There have been many developments in biocompatible magnet nanoparticle synthesis, characterization1-3 and applications of novel magnetic techniques in the field of healthcare4-6. This work primarily has involved investigating the controlled and directed transport of pharmaceuticals. In these systems therapeutic drugs or genes may be attached to magnetic carrier particles (usually polymer coated magnetite), which are then concentrated at the target site in vivo by the application of spatially focused, high gradient magnetic fields. Once the drug/carrier complexes have accumulated at the target site, the drug is released and uptake at the sites is enhanced. Investigations have been made into new methods for magnetic targeting for gene therapy as well as theoretically and experimentally examining and improving deposition of magnetic micro- and nanoparticle carriers in model systems in vitro and in vivo4,6.

Short-term experiments where force is applied to the cell membrane using torque or where tension is applied to transmembrane proteins such as RGD or collagen molecules has been described by a number of researchers7,8. These experiments use ‘mechanical’ stimulation of the membrane to trigger short term internal calcium fluxes in a variety of cells. It is known that mechanical signalling using other techniques can trigger differentiation pathways in bone marrow stromal cells down the osteogenic lineage11 and in particular, that low level mechanical signals across the membrane can up-regulate expression and DNA binding activity of osteoblastic specific transcription factors, cbfal and cfos12,13.

In these investigations, force can be applied to a number of different tagged receptors. It has been demonstrated how we can influence downstream processes and enhance collagen and other matrix protein synthesis15. Using bone marrow derived mesenchymal stem cells conditioned to differentiate along the osteogenic and chondrogenic lineage we have been investigating downstream gene regulation in response to magnetic particle activation of specific receptors. Preliminary data has shown an up-regulation in Runx 2 in response to magnetic particle stimulation of calcium channels in human mesenchymal stem cells followed by up-regulation of a mechanosensitive matrix protein, osteopontin. In addition, we have evidence of up-regulation of SOX 9 following stimulation of monolayer human dedifferentiated chondrocytes. These studies have been extended to 3D analysis of cell-seeded scaffolds over long-term culture to investigate the use of these strategies for construct fabrication in tissue engineering in vitro. Furthermore, preliminary studies which include a dose-response analysis of particle number and force applied are encouraging and indicate increased matrix synthesis and expression of the osteogenic phenotype14.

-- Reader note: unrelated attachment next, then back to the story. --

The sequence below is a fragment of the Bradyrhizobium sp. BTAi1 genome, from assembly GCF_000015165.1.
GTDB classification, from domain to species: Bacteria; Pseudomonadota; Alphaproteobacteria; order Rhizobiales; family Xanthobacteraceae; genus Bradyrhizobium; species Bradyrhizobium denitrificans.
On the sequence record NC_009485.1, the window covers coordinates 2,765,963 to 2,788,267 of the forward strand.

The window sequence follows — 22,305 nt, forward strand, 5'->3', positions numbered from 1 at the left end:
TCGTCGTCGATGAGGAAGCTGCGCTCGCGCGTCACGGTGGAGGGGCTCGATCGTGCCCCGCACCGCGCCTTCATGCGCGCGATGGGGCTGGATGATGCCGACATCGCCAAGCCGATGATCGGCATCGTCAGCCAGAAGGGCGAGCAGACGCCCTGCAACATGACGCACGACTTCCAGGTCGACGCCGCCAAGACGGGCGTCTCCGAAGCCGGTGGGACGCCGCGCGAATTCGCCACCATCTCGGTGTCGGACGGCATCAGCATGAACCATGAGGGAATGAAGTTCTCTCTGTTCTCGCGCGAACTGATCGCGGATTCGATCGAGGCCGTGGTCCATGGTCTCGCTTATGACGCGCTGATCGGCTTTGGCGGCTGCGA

Bone marrow contains multipotential stromal stem cells or mesenchymal stem cells which can differentiate into, inter alia, fibroblastic, osteogenic, adipogenic and reticular cells. These mesenchymal stem cells, such as human bone marrow stromal fibroblasts can be isolated from volunteer donors and may retain their multilineage (adipocytic, chondrogenic, osteoblastic) potential. One advantage in the use and manipulation of the aforementioned cells lies in their lack of immunogenicity which provides the potential for use of these cells in, inter alia, cartilage and bone repair.

Our as yet unpublished co-pending International Patent Application, No. PCT/GB2003/002624 combines the magnetic nanoparticle approach with knowledge of mechanosensitive ion channels, in particular, the TREK K+ channel. It is established that the TREK channel is present in osteogenic, chondrogenic and bone marrow stromal cells In order to define more closely the targeting of specific receptors to control activation, we have used HIS-tagged clones of the TREK gene. HIS tags have been inserted into particular regions of the TREK molecule to allow attachment of HIS antibody or NI2+ bound magnetic particles which can then be remotely torques using a magnetic field. Sites of the ion channel protein which lie both internal and external to the cell membrane have been tagged and in this way we can identify the mechanosensitive regions of the molecule as well as define the signal frequencies required to switch on downstream processes. FIG. 2 shows the results of experiments using bone marrow stromal cells with internal calcium levels up-regulated as a result of the application of magnetic fields to magnetic nanoparticles attached to a His-tagged TREK channel.

It has been shown that conditioning connective tissue cells in vitro can be achieved, by, inter alia, the development of a magnetic force bioreactor which enables magnetic fields to be applied in vitro to 2D monolayer cultures and 3D cell-seeded scaffolds.